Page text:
Carmakers in Pakistan to blacklist dealers charging premium
Car manufacturers have agreed to blacklist the dealers involved in illegally demanding premium from car buyers on the delivery of new vehicles.
The government has also decided to establish a regulatory framework to keep a check on the auto industry players illicitly charging premium from customers on the delivery of new vehicles.
This came after the government took notice of the longstanding practice of forcing car buyers to pay more than the price of vehicles for their early delivery.
Prime Minister Imran Khan has already constituted a committee comprising the law minister, finance minister and an adviser. The committee will develop a regulatory framework including penal provisions, if required, within three weeks to tackle the illegal demand for premium by car dealers over and above the invoice price.
While establishing the framework, the focus may be on the capacity and production standards of vehicle manufacturers as well as vehicle safety standards. According to officials, the committee will submit its report to the cabinet for approval and compliance.
Adviser to Prime Minister on Commerce, Textile and Industry Abdul Razak Dawood and automakers reached an agreement on discouraging the practice of demanding premium at a high-level meeting on Monday. Officials of the Engineering Development Board (EDB) were also present in the huddle.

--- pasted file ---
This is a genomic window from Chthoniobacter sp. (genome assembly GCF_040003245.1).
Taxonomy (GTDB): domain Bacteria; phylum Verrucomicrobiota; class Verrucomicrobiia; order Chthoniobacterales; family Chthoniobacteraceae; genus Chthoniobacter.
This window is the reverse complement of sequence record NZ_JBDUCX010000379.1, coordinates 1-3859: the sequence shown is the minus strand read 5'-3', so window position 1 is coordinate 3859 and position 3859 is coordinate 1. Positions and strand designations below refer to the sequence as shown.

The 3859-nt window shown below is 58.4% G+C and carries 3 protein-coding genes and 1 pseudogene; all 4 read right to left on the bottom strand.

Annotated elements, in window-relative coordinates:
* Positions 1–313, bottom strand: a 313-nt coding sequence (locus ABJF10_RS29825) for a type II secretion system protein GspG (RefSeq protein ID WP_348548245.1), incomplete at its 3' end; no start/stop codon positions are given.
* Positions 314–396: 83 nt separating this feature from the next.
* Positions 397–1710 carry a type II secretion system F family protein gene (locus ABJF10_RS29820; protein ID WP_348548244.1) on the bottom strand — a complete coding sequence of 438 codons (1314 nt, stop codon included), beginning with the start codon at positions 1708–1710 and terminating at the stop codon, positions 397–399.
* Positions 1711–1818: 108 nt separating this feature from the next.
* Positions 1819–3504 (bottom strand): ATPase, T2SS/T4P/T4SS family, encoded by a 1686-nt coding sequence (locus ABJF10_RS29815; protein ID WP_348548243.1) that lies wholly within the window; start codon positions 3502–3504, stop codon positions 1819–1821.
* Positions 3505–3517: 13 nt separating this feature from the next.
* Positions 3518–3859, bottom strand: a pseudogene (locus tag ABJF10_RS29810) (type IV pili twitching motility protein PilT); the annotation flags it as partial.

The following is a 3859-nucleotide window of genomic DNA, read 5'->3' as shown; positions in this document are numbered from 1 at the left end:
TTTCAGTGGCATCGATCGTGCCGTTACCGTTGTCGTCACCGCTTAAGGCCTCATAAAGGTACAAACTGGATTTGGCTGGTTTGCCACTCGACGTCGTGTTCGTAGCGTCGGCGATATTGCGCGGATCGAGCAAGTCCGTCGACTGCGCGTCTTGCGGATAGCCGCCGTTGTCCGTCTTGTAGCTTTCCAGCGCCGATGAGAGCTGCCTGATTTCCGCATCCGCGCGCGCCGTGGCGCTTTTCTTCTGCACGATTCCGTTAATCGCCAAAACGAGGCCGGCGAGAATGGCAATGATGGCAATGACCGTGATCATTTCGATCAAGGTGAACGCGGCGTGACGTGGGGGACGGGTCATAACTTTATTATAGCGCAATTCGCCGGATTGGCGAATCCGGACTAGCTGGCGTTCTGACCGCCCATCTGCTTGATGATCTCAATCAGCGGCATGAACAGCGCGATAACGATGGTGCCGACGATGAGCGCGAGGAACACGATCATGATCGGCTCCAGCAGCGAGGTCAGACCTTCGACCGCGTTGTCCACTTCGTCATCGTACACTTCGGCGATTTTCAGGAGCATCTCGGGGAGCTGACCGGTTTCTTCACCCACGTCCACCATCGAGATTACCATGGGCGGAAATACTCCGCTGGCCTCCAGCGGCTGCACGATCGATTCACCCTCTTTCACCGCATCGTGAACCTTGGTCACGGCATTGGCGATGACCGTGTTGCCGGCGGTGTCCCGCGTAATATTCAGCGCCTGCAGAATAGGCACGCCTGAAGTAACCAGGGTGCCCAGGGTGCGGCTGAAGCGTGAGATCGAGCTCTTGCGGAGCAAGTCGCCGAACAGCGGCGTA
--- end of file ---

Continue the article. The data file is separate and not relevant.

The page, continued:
During the meeting, the car manufacturers ruled out their involvement in premium collection on the delivery of cars.
The meeting came in the wake of directives by the cabinet to initiate a crackdown on the carmakers charging premium in collusion with the dealers. Car dealers acknowledged that some of the dealers were involved in the illegal premium collection. Consequently, both the car industry and government officials agreed to launch a crackdown on the dealers.
The previous Pakistan Muslim League-Nawaz (PML-N) government had approved the new Auto Development Policy 2016-21 with tax incentives for new entrants to break the cartel of three dominating automakers in Pakistan.
It introduced the new policy in an attempt to prevent consumers from exploitation. In the policy, the government decided that payment at the time of booking a vehicle should not be more than 50% of the total cost and the delivery of vehicles should be within two months. Also, the car assemblers will be bound to pay a price at Kibor plus 2% prevailing at the date of final delivery in case the delivery of cars to the consumers is delayed.